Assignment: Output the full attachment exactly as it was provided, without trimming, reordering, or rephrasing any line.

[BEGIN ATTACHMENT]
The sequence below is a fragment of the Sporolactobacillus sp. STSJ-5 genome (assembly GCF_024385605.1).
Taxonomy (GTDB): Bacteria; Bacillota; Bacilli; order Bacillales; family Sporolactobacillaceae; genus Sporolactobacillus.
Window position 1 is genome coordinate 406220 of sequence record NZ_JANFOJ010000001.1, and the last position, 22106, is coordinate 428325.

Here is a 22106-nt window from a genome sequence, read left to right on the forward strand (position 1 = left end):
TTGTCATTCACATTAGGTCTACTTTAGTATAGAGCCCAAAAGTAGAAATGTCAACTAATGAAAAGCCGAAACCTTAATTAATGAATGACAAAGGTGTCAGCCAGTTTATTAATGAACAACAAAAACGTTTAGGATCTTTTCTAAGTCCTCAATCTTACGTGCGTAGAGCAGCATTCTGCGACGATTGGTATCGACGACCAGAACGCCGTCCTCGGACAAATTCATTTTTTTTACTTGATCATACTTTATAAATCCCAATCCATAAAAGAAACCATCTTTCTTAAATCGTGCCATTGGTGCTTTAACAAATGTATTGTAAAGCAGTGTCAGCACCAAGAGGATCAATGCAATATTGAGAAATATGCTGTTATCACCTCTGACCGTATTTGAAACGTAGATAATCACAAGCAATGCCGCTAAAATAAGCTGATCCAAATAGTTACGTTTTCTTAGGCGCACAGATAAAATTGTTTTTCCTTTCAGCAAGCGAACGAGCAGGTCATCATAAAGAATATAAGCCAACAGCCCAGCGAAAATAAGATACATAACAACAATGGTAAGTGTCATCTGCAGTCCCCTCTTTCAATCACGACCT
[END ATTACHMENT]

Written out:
The sequence below is a fragment of the Sporolactobacillus sp. STSJ-5 genome (assembly GCF_024385605.1).
Taxonomy (GTDB): Bacteria; Bacillota; Bacilli; order Bacillales; family Sporolactobacillaceae; genus Sporolactobacillus.
Window position 1 is genome coordinate 406220 of sequence record NZ_JANFOJ010000001.1, and the last position, 22106, is coordinate 428325.

Here is a 22106-nt window from a genome sequence, read left to right on the forward strand (position 1 = left end):
TTGTCATTCACATTAGGTCTACTTTAGTATAGAGCCCAAAAGTAGAAATGTCAACTAATGAAAAGCCGAAACCTTAATTAATGAATGACAAAGGTGTCAGCCAGTTTATTAATGAACAACAAAAACGTTTAGGATCTTTTCTAAGTCCTCAATCTTACGTGCGTAGAGCAGCATTCTGCGACGATTGGTATCGACGACCAGAACGCCGTCCTCGGACAAATTCATTTTTTTTACTTGATCATACTTTATAAATCCCAATCCATAAAAGAAACCATCTTTCTTAAATCGTGCCATTGGTGCTTTAACAAATGTATTGTAAAGCAGTGTCAGCACCAAGAGGATCAATGCAATATTGAGAAATATGCTGTTATCACCTCTGACCGTATTTGAAACGTAGATAATCACAAGCAATGCCGCTAAAATAAGCTGATCCAAATAGTTACGTTTTCTTAGGCGCACAGATAAAATTGTTTTTCCTTTCAGCAAGCGAACGAGCAGGTCATCATAAAGAATATAAGCCAACAGCCCAGCGAAAATAAGATACATAACAACAATGGTAAGTGTCATCTGCAGTCCCCTCTTTCAATCACGACCT